Posted by Jonathan Maus (Publisher/Editor) on December 30th, 2008 at 10:23 am
A trip to Huntington Beach for dinner last night made me feel old. As a kid, I remember spending countless days at that beach, trying to hone my surfing skills and hanging out on the sand with friends. The boardwalk path that runs at the edge of the sand was also where many of my first long bike rides culminated and where I fostered my earliest delusions of bike-racing grandeur.
Since my youth, this beach town known as “Surf City, USA” has grown up a lot. Major hotels, shopping centers, and other beachfront developments have helped Huntington Beach become a major tourist draw. When we walked around before dinner last night, we noticed many groups of people who didn’t speak English and who were taking group photos at every turn.
The first thing I noticed after we parked the car (in a newly built parking lot just a few feet from the sand) was the very crowded boardwalk path. This path was larger than a standard width, multi-use path but it still couldn’t handle the crowds (and this is just December!). Tourists walked and gawked while families on rental bikes pedaled by, and surfers carried their boards past joggers as lycra-clad roadies weaved their way through it all.
If there was ever a path in need of some form of mode separation, this is it. Pavement markings, signage, separated grades, anything would help (bike riders are supposed to walk in the most crowded section, but no one obeyed that law).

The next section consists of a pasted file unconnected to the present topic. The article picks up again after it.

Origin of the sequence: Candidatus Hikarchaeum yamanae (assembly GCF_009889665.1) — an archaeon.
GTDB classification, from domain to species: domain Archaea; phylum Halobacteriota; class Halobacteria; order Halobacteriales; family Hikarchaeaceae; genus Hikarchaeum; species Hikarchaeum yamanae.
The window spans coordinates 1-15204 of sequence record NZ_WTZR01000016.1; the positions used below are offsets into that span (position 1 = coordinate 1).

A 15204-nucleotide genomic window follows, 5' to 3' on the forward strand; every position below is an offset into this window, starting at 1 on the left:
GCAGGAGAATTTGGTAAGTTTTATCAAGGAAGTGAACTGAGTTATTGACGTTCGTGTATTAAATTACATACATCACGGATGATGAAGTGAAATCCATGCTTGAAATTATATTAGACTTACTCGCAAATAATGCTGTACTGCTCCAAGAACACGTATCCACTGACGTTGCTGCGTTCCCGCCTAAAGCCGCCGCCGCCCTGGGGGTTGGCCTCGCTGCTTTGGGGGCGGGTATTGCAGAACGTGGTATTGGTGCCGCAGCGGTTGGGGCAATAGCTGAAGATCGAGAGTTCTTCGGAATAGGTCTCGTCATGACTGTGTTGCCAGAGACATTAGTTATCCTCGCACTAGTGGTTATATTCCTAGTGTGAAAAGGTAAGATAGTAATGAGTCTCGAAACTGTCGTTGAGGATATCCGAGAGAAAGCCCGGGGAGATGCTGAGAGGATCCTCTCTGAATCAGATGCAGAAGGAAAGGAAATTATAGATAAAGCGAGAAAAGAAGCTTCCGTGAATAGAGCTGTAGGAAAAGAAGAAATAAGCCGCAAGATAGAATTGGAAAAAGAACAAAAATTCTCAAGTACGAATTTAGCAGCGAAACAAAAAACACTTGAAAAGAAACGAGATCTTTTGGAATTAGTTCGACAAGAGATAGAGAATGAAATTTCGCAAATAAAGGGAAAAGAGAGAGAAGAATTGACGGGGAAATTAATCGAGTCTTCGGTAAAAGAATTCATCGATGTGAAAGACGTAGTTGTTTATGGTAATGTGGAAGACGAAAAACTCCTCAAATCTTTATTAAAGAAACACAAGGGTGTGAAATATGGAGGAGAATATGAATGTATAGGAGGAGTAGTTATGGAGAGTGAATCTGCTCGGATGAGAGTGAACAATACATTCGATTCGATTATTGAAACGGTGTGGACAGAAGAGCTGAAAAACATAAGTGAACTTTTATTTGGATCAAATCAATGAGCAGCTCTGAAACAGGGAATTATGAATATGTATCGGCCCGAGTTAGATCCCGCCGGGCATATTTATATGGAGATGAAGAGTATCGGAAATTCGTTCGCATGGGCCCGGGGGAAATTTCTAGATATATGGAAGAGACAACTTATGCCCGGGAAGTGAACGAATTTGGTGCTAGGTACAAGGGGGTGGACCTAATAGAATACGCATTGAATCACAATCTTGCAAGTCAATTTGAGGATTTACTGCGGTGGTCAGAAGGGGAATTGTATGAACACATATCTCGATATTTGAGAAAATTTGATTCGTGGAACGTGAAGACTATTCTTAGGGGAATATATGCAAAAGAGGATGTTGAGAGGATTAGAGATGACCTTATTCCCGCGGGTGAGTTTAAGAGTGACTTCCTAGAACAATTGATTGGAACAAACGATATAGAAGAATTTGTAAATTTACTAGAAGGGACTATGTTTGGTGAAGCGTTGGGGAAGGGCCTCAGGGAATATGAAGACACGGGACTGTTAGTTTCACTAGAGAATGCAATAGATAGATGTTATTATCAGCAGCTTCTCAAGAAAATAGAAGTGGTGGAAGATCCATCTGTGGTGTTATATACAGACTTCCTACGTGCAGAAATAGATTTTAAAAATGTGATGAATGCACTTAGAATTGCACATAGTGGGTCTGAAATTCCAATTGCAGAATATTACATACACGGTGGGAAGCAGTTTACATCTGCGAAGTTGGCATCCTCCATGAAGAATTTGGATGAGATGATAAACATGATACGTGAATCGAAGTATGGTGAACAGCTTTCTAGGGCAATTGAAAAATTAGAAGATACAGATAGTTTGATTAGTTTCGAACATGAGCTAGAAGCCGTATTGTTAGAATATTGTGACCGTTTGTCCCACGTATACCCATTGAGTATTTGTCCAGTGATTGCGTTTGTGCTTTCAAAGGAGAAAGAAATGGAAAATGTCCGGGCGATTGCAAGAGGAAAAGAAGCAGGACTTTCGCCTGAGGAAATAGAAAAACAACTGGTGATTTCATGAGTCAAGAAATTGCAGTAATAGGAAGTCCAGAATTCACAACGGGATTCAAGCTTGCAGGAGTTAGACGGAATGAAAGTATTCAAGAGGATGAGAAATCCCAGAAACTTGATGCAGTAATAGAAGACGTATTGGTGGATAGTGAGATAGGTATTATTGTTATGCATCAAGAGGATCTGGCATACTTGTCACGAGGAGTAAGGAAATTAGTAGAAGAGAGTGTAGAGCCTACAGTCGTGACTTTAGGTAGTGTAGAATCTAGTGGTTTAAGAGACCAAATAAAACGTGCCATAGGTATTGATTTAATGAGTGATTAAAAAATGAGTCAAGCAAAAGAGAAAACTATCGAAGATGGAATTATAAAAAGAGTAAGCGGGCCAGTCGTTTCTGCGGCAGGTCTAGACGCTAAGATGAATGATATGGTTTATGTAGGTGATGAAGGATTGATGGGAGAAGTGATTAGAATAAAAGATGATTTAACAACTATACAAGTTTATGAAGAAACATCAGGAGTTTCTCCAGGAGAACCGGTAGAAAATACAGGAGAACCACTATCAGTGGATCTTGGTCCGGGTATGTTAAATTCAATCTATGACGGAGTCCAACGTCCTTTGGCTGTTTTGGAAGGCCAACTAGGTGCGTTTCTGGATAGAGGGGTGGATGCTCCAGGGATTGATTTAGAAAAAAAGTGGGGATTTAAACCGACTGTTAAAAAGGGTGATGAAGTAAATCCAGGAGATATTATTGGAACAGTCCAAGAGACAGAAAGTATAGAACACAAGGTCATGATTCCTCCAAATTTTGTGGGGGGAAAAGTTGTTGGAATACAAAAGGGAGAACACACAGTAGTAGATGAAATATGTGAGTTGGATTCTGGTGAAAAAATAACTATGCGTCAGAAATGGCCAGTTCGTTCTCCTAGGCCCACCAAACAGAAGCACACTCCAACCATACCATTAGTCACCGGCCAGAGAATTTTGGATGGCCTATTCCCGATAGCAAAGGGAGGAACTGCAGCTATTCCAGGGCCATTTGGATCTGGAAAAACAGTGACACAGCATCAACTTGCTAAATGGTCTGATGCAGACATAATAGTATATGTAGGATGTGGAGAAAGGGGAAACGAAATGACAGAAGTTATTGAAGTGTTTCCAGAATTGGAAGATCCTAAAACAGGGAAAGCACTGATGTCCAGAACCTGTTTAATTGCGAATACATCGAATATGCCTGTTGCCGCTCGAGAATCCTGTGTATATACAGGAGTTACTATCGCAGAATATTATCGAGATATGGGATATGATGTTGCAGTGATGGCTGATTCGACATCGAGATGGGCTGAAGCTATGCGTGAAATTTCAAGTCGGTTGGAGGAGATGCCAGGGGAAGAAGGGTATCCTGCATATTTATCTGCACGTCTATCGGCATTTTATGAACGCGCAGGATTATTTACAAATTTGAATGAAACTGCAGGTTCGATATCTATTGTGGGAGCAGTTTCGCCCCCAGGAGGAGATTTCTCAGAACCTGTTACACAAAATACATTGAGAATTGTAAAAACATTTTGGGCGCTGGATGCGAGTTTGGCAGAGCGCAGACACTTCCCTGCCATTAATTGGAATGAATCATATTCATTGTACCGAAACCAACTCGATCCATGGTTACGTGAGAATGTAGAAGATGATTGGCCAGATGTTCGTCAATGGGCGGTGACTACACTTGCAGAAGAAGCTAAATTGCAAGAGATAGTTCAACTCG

As we left the boardwalk and made our way onto the Pier, I got my first good glimpse of the standard-issue Huntington Beach bicycle — the cruiser.
Cruisers are to Huntington Beach what all black, fully-fendered city bikes are to Amsterdam, or rod-driven, Communist era bikes are to Beijing.
Walking up Main Street, all you see are helmetless, sandal-clad folks easily pedaling these reliable, single-speed, surf culture icons. Cruisers cemented their place in my mind as the bicycle of choice in Huntington Beach when to my surprise I saw a shop on Main Street, Easyriders, that sold nothing but.
The clerk at Easyriders said sales of their $229 dollar cruisers (available in a number of color schemes) were doing very well.
But there’s an upstart to the dominant bike crown in Surf City, the fixie. I noticed two surf and skate shops that had at least one fixed-gear bicycle alongside their other merchandise. They weren’t selling them, so I assume the fixie was there to communicate that the shop was in the know with the latest trend.
As we made our way back to the car parked near the boardwalk, I saw the trend in action — a few young surfer kids tooling around on fixies.
It was great to see so many bikes in Surf City. Even if bikes as transportation on equal footing to cars is a foreign concept, at least the language of two wheels is not extinct, it’s just spoken differently here.
— Check the photo gallery for the latest images from my trip to California.